"20. The government evaluation team, after inspection of the systems and examination of the technical proposals, decided that the TI/T-CSF team and plaintiff had complied with the special "Bidders' Technical Qualification Clause" of the LRFTP and had submitted acceptable technical proposals. On May 1, 1970, the Air Force officially published the fact that these bidders had successfully completed step one of the procurement and were eligible to submit bids under step two. Of the other bidders submitting technical proposals, AIL and Scanwell had been previously eliminated because they failed to demonstrate achievement of the technology required by the Bidder Technical Qualification Clause, and the ITT/STC team was later eliminated because its technical proposal did not propose the system desired (Govt. aff. of Carle, p. 4).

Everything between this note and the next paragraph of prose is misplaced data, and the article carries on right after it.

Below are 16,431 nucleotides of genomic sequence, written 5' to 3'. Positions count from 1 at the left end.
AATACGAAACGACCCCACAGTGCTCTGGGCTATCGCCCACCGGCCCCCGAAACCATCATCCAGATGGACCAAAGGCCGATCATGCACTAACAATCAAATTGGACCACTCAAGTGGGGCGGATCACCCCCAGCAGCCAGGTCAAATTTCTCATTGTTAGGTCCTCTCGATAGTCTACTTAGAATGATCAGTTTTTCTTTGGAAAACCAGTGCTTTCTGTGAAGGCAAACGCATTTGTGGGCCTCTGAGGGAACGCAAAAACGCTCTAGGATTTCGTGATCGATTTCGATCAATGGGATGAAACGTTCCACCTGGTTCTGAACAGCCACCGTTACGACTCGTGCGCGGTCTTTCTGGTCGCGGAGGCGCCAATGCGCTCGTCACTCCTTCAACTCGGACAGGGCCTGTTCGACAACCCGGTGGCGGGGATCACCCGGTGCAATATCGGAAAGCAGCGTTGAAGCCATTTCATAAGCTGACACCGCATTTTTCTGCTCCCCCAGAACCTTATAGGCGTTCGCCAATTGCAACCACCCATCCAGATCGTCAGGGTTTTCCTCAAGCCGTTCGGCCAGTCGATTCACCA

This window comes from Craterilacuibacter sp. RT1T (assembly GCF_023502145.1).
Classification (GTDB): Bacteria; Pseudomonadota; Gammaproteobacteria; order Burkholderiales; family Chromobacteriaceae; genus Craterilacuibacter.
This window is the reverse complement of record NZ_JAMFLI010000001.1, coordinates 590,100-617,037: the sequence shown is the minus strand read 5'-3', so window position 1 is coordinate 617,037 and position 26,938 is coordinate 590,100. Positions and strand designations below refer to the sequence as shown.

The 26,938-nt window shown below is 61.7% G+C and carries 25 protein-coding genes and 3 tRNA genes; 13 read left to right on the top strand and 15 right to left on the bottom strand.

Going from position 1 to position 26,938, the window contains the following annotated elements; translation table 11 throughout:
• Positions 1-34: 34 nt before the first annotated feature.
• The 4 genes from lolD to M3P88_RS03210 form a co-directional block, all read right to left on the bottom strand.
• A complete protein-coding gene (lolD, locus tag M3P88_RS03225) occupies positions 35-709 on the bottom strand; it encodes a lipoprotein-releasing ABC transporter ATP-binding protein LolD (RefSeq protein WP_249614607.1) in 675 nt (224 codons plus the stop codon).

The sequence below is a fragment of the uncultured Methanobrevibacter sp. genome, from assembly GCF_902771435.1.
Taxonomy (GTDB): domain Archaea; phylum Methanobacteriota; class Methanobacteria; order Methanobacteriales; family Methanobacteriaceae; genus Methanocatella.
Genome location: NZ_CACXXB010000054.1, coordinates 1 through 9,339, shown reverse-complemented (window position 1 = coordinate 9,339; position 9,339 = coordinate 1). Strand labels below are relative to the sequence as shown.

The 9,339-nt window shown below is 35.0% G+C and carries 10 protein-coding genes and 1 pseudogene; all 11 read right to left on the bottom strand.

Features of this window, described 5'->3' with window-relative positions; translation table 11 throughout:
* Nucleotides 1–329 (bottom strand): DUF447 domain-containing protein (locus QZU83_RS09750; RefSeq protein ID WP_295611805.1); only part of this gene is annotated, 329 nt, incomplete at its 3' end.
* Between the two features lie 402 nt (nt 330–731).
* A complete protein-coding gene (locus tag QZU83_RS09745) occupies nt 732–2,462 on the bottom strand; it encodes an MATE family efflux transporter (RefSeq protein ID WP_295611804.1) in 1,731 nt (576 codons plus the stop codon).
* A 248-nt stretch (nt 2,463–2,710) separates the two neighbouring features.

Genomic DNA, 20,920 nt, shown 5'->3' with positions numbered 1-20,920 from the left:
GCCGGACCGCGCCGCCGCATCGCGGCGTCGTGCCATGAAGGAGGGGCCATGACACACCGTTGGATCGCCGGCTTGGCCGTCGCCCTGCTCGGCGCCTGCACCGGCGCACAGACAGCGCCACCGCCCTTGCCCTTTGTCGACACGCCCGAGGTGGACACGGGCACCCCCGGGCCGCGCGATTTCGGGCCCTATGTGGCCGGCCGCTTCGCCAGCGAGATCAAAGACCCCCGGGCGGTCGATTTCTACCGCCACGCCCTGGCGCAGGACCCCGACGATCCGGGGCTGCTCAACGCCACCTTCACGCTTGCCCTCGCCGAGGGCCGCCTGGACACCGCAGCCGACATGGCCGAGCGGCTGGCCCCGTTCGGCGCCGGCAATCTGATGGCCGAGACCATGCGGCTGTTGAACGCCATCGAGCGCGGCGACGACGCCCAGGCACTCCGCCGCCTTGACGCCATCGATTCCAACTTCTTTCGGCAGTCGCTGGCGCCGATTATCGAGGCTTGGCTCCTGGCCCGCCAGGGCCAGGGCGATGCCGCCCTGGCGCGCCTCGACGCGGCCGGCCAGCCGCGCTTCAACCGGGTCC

"21. The Air Force mailed out the second step solicitation on April 29, 1970. The solicitation was for a quantity of 29 ILS of the specified type, with option provisions enabling the Air Force and FAA to procure more of the systems from the contractor during a three-year period. Both plaintiff and the TI team thereafter submitted timely bids. On June 26, 1970, the bids were publicly opened and the TI bid was low (Govt. aff. of Carle, pp. 4-5, Werdung, p. 2; TI aff. of Chandler, par. 12).